What you get with that style of containerization is not just isolation of processes, but also a standard format for the container image that can be shipped from a developer's laptop to test, to staging, and to production unchanged and work across each environment.

Containers are decidedly not microservices by default. If you like, you can run multiple services inside a single container and treat it like a lightweight virtual machine. That's not to say you should do this, but it's possible and some people do use containers this way. To go back to the WordPress example, some folks just run WordPress in a single container.

But using containers, you could also break an application up into multiple services and ship each one separately. To use the WordPress example, you might break the database service (MySQL or MariaDB) into a separate container and run them in a separate container from the Apache/PHP services. Note that this wouldn't be a "true" microservices architecture, according to Hoyle. (Or Martin Fowler.)

If you want to get a little closer to the heart of a true microservices application, check out Alessandro Arrichiello's blog about a "containerized polyglot microservices application" that includes JBoss Middleware, NodeJS, Spring, and running on OpenShift.

By using containers, you can re-use services easily for multiple applications, and you can break up responsibility for each service/application much more easily. You get a uniform packaging format, no matter how the application is architected. It's up to you to determine how best to utilize the packaging format, depending on what best suits your environment.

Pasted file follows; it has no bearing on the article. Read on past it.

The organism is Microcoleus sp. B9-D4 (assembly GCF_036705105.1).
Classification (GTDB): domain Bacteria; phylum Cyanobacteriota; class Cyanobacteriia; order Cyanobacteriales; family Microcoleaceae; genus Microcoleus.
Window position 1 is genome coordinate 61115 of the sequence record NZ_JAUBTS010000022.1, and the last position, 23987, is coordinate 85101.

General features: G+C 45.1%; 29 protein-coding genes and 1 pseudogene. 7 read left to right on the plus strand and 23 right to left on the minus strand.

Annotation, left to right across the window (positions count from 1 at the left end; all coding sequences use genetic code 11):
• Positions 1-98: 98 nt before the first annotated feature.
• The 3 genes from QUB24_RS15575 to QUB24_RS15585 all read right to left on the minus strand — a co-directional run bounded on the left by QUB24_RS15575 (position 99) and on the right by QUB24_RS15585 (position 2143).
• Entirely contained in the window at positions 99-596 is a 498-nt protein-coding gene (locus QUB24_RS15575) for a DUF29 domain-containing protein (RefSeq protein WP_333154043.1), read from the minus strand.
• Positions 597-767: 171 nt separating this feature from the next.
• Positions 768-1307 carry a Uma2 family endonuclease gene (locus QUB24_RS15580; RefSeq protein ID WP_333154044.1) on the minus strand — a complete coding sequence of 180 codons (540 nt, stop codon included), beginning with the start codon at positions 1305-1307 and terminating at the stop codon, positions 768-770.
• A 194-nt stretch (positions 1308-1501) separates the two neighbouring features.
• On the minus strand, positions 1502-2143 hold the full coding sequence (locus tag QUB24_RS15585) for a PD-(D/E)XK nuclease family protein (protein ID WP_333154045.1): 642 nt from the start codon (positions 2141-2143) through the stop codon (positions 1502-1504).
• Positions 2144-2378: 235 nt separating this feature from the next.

And what about serverless?

To throw in another wrinkle, you might be hearing a bit (or a lot) about "serverless" now. This is continuing the trend of "NoSQL" and "No Ops" where you describe services/technology by the absence of something rather than the presence of something...

When cloud computing became the hot buzzword du jour, the standard refrain from many IT practitioners was "there is no cloud, there's just other people's computers." Likewise, there's no "serverless" computing, there's just letting someone else manage the complexity of the servers (in the "cloud") that are providing "event-triggered, ephemeral (may only last for one invocation), and fully managed by a 3rd party" services run in stateless compute containers.